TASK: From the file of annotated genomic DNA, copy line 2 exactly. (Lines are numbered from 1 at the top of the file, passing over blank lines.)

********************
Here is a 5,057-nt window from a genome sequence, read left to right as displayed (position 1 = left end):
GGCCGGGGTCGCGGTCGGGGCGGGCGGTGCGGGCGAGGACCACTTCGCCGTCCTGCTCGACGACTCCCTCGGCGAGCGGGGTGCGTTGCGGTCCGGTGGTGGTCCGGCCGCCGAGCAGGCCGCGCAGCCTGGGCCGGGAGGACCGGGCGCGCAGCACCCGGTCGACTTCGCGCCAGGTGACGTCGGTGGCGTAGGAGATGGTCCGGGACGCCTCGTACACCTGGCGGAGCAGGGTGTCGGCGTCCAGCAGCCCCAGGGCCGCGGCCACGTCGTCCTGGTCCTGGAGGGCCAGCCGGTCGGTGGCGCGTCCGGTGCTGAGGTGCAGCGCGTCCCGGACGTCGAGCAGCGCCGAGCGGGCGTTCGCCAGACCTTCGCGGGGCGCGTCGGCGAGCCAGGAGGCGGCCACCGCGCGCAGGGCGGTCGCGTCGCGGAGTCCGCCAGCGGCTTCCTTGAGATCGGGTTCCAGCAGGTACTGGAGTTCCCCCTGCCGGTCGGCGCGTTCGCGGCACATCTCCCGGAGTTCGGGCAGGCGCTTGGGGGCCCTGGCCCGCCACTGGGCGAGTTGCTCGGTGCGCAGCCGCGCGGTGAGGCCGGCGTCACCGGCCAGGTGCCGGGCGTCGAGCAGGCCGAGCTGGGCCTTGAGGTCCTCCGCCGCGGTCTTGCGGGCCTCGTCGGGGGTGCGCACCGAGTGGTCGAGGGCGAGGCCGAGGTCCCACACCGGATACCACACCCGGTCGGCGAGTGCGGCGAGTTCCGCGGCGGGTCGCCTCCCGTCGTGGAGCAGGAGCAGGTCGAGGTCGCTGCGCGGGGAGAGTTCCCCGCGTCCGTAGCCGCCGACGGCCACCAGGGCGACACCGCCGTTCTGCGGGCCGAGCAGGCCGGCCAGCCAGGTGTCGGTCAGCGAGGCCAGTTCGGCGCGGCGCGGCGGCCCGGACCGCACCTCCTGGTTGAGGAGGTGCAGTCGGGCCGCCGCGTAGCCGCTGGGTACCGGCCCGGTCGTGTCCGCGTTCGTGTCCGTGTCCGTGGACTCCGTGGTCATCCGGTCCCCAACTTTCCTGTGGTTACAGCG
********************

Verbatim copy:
GGCCGGGGTCGCGGTCGGGGCGGGCGGTGCGGGCGAGGACCACTTCGCCGTCCTGCTCGACGACTCCCTCGGCGAGCGGGGTGCGTTGCGGTCCGGTGGTGGTCCGGCCGCCGAGCAGGCCGCGCAGCCTGGGCCGGGAGGACCGGGCGCGCAGCACCCGGTCGACTTCGCGCCAGGTGACGTCGGTGGCGTAGGAGATGGTCCGGGACGCCTCGTACACCTGGCGGAGCAGGGTGTCGGCGTCCAGCAGCCCCAGGGCCGCGGCCACGTCGTCCTGGTCCTGGAGGGCCAGCCGGTCGGTGGCGCGTCCGGTGCTGAGGTGCAGCGCGTCCCGGACGTCGAGCAGCGCCGAGCGGGCGTTCGCCAGACCTTCGCGGGGCGCGTCGGCGAGCCAGGAGGCGGCCACCGCGCGCAGGGCGGTCGCGTCGCGGAGTCCGCCAGCGGCTTCCTTGAGATCGGGTTCCAGCAGGTACTGGAGTTCCCCCTGCCGGTCGGCGCGTTCGCGGCACATCTCCCGGAGTTCGGGCAGGCGCTTGGGGGCCCTGGCCCGCCACTGGGCGAGTTGCTCGGTGCGCAGCCGCGCGGTGAGGCCGGCGTCACCGGCCAGGTGCCGGGCGTCGAGCAGGCCGAGCTGGGCCTTGAGGTCCTCCGCCGCGGTCTTGCGGGCCTCGTCGGGGGTGCGCACCGAGTGGTCGAGGGCGAGGCCGAGGTCCCACACCGGATACCACACCCGGTCGGCGAGTGCGGCGAGTTCCGCGGCGGGTCGCCTCCCGTCGTGGAGCAGGAGCAGGTCGAGGTCGCTGCGCGGGGAGAGTTCCCCGCGTCCGTAGCCGCCGACGGCCACCAGGGCGACACCGCCGTTCTGCGGGCCGAGCAGGCCGGCCAGCCAGGTGTCGGTCAGCGAGGCCAGTTCGGCGCGGCGCGGCGGCCCGGACCGCACCTCCTGGTTGAGGAGGTGCAGTCGGGCCGCCGCGTAGCCGCTGGGTACCGGCCCGGTCGTGTCCGCGTTCGTGTCCGTGTCCGTGGACTCCGTGGTCATCCGGTCCCCAACTTTCCTGTGGTTACAGCG